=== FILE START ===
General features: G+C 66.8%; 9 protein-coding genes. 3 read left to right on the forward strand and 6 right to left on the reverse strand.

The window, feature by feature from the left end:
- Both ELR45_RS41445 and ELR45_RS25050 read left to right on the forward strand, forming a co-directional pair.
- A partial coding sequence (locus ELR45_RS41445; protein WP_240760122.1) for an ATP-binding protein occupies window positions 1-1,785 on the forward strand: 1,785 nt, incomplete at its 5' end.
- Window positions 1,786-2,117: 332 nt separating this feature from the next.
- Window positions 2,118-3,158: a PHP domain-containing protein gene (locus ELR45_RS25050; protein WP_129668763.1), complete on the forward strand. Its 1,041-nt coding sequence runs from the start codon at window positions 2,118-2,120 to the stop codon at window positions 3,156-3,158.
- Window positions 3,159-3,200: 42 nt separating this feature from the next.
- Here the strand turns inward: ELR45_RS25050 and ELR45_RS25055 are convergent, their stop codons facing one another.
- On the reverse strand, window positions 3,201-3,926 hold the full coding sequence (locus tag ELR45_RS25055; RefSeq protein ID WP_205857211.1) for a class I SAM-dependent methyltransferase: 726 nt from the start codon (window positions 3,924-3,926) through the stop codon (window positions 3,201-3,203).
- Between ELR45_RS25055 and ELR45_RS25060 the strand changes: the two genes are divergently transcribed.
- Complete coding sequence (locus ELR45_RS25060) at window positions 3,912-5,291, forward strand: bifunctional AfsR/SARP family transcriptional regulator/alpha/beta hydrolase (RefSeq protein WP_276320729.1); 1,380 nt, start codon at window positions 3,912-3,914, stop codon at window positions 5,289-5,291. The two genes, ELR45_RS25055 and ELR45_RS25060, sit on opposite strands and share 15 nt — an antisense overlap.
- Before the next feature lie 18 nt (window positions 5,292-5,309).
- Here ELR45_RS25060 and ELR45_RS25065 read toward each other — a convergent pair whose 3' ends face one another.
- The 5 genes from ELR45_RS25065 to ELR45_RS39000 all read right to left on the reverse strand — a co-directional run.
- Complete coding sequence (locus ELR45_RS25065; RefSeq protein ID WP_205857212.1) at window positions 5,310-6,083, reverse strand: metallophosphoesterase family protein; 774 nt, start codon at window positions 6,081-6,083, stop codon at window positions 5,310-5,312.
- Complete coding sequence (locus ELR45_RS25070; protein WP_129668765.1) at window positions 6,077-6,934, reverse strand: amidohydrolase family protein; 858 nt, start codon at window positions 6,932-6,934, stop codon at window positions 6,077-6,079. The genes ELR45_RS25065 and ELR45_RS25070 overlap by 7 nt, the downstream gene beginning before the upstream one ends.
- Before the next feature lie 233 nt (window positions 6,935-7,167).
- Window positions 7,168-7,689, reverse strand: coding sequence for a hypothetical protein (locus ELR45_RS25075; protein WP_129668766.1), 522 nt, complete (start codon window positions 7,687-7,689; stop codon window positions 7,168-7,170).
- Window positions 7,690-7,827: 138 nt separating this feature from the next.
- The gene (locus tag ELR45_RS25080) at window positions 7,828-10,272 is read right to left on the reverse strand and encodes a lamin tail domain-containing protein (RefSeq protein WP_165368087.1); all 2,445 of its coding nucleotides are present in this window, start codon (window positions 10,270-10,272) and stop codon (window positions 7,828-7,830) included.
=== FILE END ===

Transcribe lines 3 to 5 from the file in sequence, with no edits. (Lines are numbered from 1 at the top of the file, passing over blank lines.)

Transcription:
- Both ELR45_RS41445 and ELR45_RS25050 read left to right on the forward strand, forming a co-directional pair.
- A partial coding sequence (locus ELR45_RS41445; protein WP_240760122.1) for an ATP-binding protein occupies window positions 1-1,785 on the forward strand: 1,785 nt, incomplete at its 5' end.
- Window positions 1,786-2,117: 332 nt separating this feature from the next.